Definitions from the Center of Celiac Research (celiaccenter.org):

    What is gluten sensitivity?
    As the word “sensitive” suggests, gluten sensitivity is a reaction to ingesting gluten, which is found in wheat, barley and rye. Symptoms can arise throughout the body and range from fatigue and “foggy mind” to diarrhea, depression and joint pain.

    How does gluten sensitivity differ from celiac disease?

    Although symptoms (particularly gastrointestinal) are often similar to those of celiac disease, the overall clinical picture is less severe. Recent research at the University of Maryland Center for Celiac Research shows that gluten sensitivity is a different clinical entity that does not result in the intestinal inflammation that leads to a flattening of the villi of the small intestine that characterizes celiac disease. The development of tissue transglutaminase (tTG) autoantibodies, used to diagnose celiac disease, is not present in gluten sensitivity

    Reply
  81. Pingback: Hmm…. Do I (want to) believe this? | I Believe in Music the Way Some People Believe in Fairy Tales…

  82. I find this very interesting. Last year I was told to get off gluten immediately. Months later my doctor ran a blood test that said I should also avoid coffee. It sounded odd, but I took has advice….glad I did.

    Reply
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  86. I’ve never heard of Coffee being an issue for those with Celiac, at least I never had an issue. Recently I’ve switched to energy “shot” products. I take about one a day (Eternal energy shot, can get at walmart), and I feel great and haven’t had any negative side effects. I guess each to his own, but just thought I would comment and share my two cents.

    -Anna

    Reply
  87. Pingback: Coffee and gluten….oh, no!! | Glutenfreewithglee

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  89. This article sounds like fear mongering. I am celiac & been tested for about 90 other allergens as well. Coffee did not show up a problem and it doesn’t make me feel sick like so many foods/drinks. I wouldn’t worry. Flavored coffee on the other hand does have gluten so I avoid it.

    Reply
  90. I have been diagnosed with Celiac disease for 5 years now, & drink mug after mug of coffee every day. I drink specifically labeled coffee with specifically labeled cream & sugar. I’ve never had a problem with it. EVER. I’d go so far as to say that coffee makes me feel better when I’ve been contaminated.

    Because Celiac disease has such an incredible array of symptoms, doctors & researchers are able to link it to any old thing. For those of you who have reactions to coffee, look into an allergy to the coffee beans themselves. If there is a link, I’ll believe it when I see the research!

    Reply
  91. We actually agree about engineered food and solid food introduction, I think we’re just defining things differently. By breastfeeding I mean exclusive breastfeeding for 6 months, no supplementation of formula (which IS an “engineered” food and DOES damage the guts of babies). I doubt most of the people you mentioned were breastfed exclusively for 6 months and continued to have breastmilk as their staple food for the next year to year and a half. Very few people nowadays are fed that way, but it is how the human mammal is supposed to be fed. And I believe the future will tell us that many of our food related problems trace back to mammals not eating the way mammals bodies were meant to eat, whether that be at the infant stage or later.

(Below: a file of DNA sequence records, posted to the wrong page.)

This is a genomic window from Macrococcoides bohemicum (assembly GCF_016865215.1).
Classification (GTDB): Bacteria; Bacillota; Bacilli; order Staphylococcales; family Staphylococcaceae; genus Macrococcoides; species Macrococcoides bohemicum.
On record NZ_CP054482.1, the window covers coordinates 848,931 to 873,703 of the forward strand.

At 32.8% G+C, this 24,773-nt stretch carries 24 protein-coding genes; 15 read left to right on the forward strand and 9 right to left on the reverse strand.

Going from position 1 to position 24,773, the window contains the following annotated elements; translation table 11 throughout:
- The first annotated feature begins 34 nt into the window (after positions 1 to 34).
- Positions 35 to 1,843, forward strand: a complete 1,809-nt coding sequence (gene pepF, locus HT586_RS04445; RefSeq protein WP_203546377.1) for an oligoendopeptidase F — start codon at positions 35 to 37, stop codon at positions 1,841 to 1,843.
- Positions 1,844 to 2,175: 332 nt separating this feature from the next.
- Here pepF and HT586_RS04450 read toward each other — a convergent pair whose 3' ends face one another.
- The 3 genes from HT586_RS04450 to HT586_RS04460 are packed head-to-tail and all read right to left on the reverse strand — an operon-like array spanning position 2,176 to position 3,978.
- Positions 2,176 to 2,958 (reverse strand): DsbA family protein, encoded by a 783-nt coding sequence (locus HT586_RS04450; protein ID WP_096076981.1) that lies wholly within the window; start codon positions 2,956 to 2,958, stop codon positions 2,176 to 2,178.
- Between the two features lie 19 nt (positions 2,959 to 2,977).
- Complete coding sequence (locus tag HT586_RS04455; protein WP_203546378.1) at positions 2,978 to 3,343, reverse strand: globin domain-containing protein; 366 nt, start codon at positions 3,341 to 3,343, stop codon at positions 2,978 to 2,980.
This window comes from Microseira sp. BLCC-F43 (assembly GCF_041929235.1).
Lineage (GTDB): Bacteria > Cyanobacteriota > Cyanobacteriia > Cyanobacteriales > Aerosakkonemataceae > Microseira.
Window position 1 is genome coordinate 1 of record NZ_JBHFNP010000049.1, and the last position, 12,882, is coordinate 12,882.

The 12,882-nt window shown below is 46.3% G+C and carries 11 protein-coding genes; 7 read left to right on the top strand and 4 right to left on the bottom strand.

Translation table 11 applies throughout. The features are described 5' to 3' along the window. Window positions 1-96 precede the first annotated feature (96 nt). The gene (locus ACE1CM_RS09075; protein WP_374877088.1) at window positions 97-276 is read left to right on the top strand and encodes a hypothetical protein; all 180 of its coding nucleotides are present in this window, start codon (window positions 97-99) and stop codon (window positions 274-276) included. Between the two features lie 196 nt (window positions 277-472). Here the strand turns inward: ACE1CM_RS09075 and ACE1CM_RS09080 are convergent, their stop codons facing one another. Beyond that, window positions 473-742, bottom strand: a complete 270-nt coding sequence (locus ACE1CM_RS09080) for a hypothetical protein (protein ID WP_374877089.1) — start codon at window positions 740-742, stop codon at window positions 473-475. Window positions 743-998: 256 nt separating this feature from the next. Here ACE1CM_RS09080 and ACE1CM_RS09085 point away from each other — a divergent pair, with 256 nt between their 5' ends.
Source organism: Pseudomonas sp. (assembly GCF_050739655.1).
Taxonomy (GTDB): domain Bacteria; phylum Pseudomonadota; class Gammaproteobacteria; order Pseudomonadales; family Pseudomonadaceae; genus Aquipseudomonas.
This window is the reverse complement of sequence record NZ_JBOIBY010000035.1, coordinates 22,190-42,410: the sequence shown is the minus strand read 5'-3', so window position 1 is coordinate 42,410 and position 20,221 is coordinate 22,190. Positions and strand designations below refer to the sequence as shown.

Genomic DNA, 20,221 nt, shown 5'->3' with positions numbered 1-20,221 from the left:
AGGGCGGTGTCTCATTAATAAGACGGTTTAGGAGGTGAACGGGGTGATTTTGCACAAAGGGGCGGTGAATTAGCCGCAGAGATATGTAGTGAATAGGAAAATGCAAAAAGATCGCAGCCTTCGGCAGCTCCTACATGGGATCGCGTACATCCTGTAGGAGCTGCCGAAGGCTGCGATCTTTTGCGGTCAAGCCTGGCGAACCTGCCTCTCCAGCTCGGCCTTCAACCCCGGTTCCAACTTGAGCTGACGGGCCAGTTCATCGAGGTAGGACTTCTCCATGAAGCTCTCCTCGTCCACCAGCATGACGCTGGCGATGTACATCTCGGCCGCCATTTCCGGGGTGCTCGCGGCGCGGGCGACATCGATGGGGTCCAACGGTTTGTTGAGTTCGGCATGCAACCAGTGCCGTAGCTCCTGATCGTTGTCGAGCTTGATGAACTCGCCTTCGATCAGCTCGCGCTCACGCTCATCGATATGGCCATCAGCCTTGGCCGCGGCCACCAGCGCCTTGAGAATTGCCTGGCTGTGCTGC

Reply
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  94. I wonder how much of the gluten intolerance issue could be resolved if our culture got back to breastfeeding the way mammals are intended to. All this gut damage has to start somewhere, and I’m pretty positive it doesn’t start with a custom-made diet of breastmilk!

    Reply
    • While I agree that some of that canned and powdered stuff is a bit scary when you read the ingredient list, I’d say you’d be hard pressed to find direct evidence that lack of breastfeeding is a key in the rise of gluten intolerance. Particularly because nearly everyone I know who ascribes to a gluten free diet due to intolerance or even celiac disease, myself included, were all breast fed.
      They’ve done research on the age-appropriate introduction of foods for years now, and I think that has more to do with it than breastfeeding. There’s a lack of understanding amongst the general population that children have not developed the ability to eat certain foods until a certain age, so they give a 4 month old pieces of bread made with all kinds of “fortified” and extra (read: superfluous) ingredients or hand a 10 month old some peanut butter covered bread and then wonder why they aren’t feeling well… We live in an age of engineered foods. Sad but true. And infant bodies are not meant to ingest engineered foods so early. Plain and simple.

      Reply
  95. “If you never stopped drinking coffee when you went gluten free then you would never have stopped making gluten antibodies if you were cross reactive. Not everyone is cross reactive but it seems that the great majority are.”
    Sarah, TheHealthyHomeEconomist\’s last post: Gluten Issues or Celiac? Don’t Drink Coffee!

    Why does it seem that the great majority are? What is the scientific basis for that statement- and this whole post, for that matter?

    Reply
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  97. So I had IgG testing done and while gluten came back as a high level sensitivity for me, coffee did not. Does that mean I’m home free? Or is the testing you’re referring to something different? Thanks!!

    Reply
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  102. Exactly! If you take the coffee out and don’t notice any difference, then you are lucky enough to not cross react to it. We went so far as to purchase green (unroasted) coffee beans, wash them 3 times over, dry them again and then roast them in an air popping popcorn machine. We STILL reacted, unfortunately. So no matter how much I don’t want to admit that this is real, I have to. Our last resort is to try Yerba Mate for some daily caffeine, as regular tea also doesn’t work well with us—rashes, mood swings etc. I don’t understand how our bodies can mistake coffee for gluten, but it’s true.